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Make a difference - nurture a child's love of reading

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Communities around the nation are making plans for USA Weekend’s annual Make a Difference Day. This event held on the fourth Saturday of October stared in 1992 and is now the largest community service day in the nation. Last year, 3 million people participated.

Getting started is pretty simple. Figure out what the need is and make a plan to do something about it.

This year, all school systems in North Carolina have been asked to participate, by developing a way for members of the public to become involved with their local public schools. In Wake County (NC), the School Board is tackling literacy and asking community members to make Early Literacy Kit that will be filled with items that parents and children can use at home to help promote early literacy skills. The goal is to collect 5,000 kids that can be disturbed by elementary schools to students who are in need.

Providing literacy kits to families is just one of the ideas that can help make a difference in boosting reading achievement. The long term impact of these kits may be realized at graduation day. According to the Nation Institute of Child Health and Human Development (NICHD), there are ten million American children who have difficulties learning. Of those, 10-15% eventually drop out of school, and only 2% complete a four-year college program.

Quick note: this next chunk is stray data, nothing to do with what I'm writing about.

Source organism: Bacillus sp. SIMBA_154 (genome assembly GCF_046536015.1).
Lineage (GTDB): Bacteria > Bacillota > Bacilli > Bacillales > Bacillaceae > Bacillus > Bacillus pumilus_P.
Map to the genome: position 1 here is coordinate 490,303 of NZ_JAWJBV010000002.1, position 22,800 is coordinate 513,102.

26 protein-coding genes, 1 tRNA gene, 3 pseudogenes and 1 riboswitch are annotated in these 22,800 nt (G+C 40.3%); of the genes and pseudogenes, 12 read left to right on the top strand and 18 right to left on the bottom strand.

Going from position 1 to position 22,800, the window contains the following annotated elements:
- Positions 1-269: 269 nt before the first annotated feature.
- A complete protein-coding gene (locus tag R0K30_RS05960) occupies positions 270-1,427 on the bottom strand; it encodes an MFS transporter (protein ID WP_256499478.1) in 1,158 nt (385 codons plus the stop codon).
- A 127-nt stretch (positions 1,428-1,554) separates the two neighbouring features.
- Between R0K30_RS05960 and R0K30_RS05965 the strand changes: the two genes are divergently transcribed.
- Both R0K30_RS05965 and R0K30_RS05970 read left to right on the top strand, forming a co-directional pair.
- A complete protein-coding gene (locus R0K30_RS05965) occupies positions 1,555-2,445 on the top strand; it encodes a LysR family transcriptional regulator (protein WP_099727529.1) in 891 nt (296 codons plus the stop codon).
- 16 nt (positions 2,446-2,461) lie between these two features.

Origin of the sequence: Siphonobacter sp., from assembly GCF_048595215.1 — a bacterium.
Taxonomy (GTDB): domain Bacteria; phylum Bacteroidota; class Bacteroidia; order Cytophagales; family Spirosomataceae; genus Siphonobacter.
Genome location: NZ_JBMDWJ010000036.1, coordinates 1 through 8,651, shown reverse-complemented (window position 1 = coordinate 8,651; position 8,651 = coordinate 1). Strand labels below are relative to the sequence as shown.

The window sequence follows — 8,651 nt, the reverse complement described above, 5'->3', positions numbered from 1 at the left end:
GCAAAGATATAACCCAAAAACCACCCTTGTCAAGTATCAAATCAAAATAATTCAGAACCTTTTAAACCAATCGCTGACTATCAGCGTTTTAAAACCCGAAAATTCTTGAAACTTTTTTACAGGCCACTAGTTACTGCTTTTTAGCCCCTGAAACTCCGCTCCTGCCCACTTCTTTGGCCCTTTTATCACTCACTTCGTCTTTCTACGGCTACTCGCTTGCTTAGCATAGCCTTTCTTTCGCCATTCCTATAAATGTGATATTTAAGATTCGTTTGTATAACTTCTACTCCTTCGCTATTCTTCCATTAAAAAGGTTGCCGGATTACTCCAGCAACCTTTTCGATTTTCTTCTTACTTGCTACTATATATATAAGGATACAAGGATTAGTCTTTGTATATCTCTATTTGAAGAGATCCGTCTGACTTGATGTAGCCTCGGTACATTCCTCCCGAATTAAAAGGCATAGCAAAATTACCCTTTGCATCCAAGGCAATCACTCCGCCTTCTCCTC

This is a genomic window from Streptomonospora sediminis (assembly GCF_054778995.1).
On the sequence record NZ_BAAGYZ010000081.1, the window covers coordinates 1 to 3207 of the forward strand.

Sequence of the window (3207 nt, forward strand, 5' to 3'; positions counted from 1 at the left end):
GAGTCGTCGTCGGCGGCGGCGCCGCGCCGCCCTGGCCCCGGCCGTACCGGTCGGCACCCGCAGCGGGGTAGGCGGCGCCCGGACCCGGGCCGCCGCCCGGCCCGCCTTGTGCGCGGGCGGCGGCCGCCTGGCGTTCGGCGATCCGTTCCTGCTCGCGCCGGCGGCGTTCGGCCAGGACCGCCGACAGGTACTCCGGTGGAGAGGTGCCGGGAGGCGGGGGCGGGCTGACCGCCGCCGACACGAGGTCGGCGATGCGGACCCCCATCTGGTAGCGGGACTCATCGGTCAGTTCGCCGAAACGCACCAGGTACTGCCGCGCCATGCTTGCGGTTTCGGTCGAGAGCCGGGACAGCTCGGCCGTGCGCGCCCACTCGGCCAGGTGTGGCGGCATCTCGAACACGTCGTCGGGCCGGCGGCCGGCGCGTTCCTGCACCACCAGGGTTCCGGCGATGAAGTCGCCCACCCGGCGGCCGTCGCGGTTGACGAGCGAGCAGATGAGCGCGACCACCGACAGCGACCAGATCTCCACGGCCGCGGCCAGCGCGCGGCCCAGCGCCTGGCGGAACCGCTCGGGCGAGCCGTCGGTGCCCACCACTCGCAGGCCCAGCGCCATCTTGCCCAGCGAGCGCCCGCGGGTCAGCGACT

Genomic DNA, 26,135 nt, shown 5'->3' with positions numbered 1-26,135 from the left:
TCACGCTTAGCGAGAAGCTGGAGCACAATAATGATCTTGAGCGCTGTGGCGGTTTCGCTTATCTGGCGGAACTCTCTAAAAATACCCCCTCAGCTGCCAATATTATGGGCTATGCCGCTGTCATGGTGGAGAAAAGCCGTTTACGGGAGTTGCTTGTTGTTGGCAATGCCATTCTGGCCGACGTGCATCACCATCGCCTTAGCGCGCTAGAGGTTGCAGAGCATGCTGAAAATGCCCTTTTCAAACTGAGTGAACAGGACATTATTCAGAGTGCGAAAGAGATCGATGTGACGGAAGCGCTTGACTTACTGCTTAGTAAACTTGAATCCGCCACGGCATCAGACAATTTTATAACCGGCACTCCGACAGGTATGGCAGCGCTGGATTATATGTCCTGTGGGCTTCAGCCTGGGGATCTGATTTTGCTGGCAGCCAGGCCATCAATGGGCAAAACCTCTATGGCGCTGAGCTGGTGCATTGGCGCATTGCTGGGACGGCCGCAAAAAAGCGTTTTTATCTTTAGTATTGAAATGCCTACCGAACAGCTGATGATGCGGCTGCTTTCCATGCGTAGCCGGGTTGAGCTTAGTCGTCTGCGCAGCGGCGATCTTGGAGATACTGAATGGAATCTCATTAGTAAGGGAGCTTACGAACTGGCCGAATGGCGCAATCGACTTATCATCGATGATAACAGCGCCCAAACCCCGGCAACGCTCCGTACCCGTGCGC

The National Assessment of Educational Progress found that 37 percent of U.S. fourth graders fail to achieve basic levels of reading achievement. The incidence of reading failure is even higher within low-income families, ethnic minority groups, and English-language learners. Large-scale studies have shown that young children—those entering kindergarten and first grade—vary greatly in their attainment of the early precursor skills that provide the launching pad for later literacy learning.

Calling this a literacy crisis, Parenting Magazine reports that “Too few books and too little time are adding up to a disaster for some of the nation's youngest learners.” Partnering with Target, Parenting magazine is holding Mom Congress events that celebrate childhood literacy. Called “Read, Connect, Grow,” these events feature leaders in education who will offer tips that will help nurture a child’s love of reading. Plan to attend an event near you or go online to make a pledge. 

As the NC Mom Congress delegate, I plan to attend the October 21 event in New York City. My favorite reading tip is to take the books outside, under a tree, on the porch, or by the sea – reading is one the most fun things that can be done anywhere.

 How will you make a difference this year?

Liza Weidle is the NC Mom Congress delegate and author of "Truth about Parenting: Navigating the Elementary Years."

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